However, it’s generally fairly pricey to shop for authentic designer labels. While you may not want to blow your entire holiday budget at Prada or Versace, a visit to the high-end Central Embassy ‘lifestyle mall’ still comes highly recommended — if only for the people watching opportunities. The mall itself is very snazzy. It’s like wandering around inside a giant spacecraft. Head up to level five for a bite to eat or a restorative latte.
At the opposite end of the retail scale, it’s well worth heading out to the heaving Chatuchak Weekend Market in the city’s north. Eight thousand stalls offer everything from souvenirs and second-hand fashion to homewares, antiques and original artworks. When you first arrive the market will seem completely overwhelming, but it’s actually fairly easy to navigate. There’s one main central circuit, with branches that lead off to a network of lanes and alleys. There are maps available that outline where to find what.
For a local take on doing the weekly shop, book a day trip to the famous Damnoen Saduak floating markets — located 1.5-hours’ drive west of the city.
Ways to relax in Bangkok
Sore feet are a part of life for visitors to the Thai capital.
For some respite, head for the Renaissance Hotel Bangkok’s tranquil Quan Spa in the heart of the Ratchaprasong shopping and dining district. It’s the perfect place to rest, revive and rejuvenate. Quan means to be caressed by water and the spa offers an indoor pool to do just that, along with a myriad of soothing treatments.
While you’re trekking around Bangkok’s temples, take some time out at Wat Pho to visit the Wat Pho Thai Traditional Massage School. The school opened back in 1955. It’s possible to enrol in a Thai massage course yourself, or simply enjoy a great value massage from one of the students.
Where to stay in Bangkok
The fabulous Intercontinental Hotel in Ratchaprasong is the perfect location for leisure or business travellers. The guest rooms are contemporary in style and beautifully finished. Check out the pillow menu available in all rooms, which includes an Igusa pillow stuffed with Igusa grass from Japan.
Mandarin Oriental Bangkok
There are few hotels these days like the Mandarin Oriental Bangkok. For almost 140 years, this riverside property has hosted the who’s who of visitors to the city, including royalty and rock stars. The guest rooms are magnificent, with plush furnishings, a sitting area, well-appointed executive desk and a luxurious marble bathroom. There are lots of small details that make the experience even more impressive, including the embossed notepaper and complimentary boxed body lotion from the hotel spa.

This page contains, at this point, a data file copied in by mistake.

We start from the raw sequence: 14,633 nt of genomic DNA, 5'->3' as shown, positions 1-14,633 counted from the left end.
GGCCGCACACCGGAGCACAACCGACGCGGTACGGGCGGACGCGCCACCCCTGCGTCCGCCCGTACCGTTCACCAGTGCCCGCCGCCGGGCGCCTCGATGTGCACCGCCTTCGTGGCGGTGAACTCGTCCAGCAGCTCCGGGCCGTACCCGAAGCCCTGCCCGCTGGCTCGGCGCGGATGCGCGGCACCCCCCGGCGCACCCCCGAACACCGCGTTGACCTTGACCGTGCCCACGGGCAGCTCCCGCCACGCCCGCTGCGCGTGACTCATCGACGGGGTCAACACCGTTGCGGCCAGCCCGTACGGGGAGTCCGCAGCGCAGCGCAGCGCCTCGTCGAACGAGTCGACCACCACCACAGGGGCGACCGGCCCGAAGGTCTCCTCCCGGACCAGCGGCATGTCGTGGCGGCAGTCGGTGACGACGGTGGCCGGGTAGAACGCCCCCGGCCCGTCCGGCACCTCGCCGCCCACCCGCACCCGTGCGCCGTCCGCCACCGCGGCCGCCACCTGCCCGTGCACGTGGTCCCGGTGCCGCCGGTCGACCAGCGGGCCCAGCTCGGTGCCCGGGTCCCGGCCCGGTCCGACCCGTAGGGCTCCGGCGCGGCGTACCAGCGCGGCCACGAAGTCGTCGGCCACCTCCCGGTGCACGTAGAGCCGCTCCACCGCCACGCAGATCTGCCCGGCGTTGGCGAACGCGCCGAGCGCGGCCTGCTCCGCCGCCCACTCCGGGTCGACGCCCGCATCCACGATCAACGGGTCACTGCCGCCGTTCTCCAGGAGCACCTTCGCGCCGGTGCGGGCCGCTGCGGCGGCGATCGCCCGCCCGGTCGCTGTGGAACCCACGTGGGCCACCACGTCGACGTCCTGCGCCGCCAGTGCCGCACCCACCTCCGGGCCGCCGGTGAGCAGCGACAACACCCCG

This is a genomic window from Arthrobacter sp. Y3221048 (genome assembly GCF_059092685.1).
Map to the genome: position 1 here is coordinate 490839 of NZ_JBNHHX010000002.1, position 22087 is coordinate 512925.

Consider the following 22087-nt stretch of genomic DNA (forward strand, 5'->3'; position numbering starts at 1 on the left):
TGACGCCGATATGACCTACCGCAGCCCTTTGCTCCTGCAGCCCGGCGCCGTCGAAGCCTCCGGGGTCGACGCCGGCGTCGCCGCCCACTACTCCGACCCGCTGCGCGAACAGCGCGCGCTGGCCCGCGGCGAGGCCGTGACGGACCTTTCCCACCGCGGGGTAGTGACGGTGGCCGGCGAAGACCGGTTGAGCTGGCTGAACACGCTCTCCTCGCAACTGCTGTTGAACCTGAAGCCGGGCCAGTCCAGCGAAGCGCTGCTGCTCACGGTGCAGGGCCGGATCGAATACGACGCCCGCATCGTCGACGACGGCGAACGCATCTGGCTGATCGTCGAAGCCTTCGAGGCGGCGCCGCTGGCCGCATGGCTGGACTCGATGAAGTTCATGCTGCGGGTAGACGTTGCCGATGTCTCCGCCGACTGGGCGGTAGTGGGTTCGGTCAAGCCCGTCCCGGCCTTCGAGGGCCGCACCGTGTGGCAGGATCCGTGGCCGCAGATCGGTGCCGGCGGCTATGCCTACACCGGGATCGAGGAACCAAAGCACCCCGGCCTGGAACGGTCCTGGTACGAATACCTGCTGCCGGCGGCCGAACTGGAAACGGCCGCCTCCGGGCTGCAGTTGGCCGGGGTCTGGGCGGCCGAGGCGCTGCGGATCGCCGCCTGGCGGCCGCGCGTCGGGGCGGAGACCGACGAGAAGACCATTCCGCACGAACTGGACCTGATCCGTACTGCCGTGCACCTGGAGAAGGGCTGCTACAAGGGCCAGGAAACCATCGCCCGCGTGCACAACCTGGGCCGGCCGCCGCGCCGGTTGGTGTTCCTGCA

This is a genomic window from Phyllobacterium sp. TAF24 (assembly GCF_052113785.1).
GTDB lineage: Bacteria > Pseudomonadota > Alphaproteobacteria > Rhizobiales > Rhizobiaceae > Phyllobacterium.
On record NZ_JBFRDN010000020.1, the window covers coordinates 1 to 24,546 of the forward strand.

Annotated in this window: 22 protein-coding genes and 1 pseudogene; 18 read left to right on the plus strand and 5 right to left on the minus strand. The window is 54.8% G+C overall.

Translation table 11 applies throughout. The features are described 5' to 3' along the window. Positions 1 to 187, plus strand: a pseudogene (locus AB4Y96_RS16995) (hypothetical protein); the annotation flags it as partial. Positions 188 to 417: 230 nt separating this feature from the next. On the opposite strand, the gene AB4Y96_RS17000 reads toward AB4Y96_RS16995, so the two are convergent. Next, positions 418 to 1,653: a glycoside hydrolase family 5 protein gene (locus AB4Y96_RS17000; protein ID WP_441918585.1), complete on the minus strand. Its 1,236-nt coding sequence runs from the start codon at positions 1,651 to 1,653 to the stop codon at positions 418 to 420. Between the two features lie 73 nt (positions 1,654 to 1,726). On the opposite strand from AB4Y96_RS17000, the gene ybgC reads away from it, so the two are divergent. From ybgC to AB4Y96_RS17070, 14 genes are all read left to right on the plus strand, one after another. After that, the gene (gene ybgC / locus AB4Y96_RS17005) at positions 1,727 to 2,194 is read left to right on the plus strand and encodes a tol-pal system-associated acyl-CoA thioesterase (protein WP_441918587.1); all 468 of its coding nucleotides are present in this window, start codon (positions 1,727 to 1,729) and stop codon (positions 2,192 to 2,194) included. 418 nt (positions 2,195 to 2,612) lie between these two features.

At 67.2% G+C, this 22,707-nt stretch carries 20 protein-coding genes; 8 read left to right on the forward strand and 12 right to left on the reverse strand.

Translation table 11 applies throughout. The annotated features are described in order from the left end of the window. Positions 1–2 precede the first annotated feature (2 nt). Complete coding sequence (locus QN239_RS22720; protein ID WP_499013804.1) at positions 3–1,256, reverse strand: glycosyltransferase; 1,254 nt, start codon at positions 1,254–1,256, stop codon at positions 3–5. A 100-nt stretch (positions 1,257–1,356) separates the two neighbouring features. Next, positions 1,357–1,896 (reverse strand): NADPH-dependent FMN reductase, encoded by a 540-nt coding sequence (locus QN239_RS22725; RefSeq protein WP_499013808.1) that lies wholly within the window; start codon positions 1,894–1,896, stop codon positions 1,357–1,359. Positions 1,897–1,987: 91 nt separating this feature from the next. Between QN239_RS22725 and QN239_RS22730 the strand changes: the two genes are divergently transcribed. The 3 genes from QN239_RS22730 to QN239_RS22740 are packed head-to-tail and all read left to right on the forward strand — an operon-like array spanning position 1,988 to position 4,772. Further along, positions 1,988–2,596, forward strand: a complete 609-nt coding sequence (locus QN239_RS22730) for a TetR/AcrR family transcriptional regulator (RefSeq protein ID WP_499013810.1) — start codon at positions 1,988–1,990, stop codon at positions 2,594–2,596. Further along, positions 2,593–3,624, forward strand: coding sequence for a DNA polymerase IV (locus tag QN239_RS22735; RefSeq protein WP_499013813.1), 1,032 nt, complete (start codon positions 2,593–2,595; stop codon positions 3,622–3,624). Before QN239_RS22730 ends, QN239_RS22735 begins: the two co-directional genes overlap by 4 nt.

St Regis Bangkok
One could very easily get used to life at the St Regis Bangkok. Located on Rajadamri Road in the heart of the central business district, the St Regis offers chic surroundings and an elegant sophistication. It’s all based on the traditions established in the early 1900s by the Astor family at the famous St Regis New York.
The butler service is a time-honored tradition at St Regis properties the world over. The concept was introduced by John Jacob Astor IV, who sought to redefine the concept of hotel service at the St Regis New York. Every guest room has access to the 24-hour butler service, which includes complimentary pressing of two items per day.
Two traditions that you shouldn’t miss during your stay are the Siam Mary and the champagne sabring. It’s said that the Bloody Mary was invented at the King Cole Bar at the St Regis New York, and today every St Regis Hotel serves up their own take on perhaps the world’s most famous cocktail. The St Regis Bangkok’s Siam Mary is a pretty fiery concoction, so be warned.
Finally, watch out for flying champagne corks at sunset. The St Regis Bangkok has revived the art of champagne sabring (another fine tradition originally established by the St Regis New York), which happens each night in the bar as the sun goes down.
Do you have any tips to add to our Bangkok travel guide? We would love to hear from you. Please leave a comment below.
Additional images: Bigstock
About the writer
Adam Ford is editor of The Big Bus tour and travel guide and a travel TV presenter, writer, blogger and photographer. He has travelled extensively through Europe, Asia, North America, Africa and the Middle East. Adam worked as a travel consultant for a number of years with Flight Centre before taking up the opportunity to travel the world himself as host of the TV series Tour the World on Network Ten. He loves to experience everything a new destination has to offer and is equally at home in a five-star Palazzo in Pisa or a home-stay in Hanoi.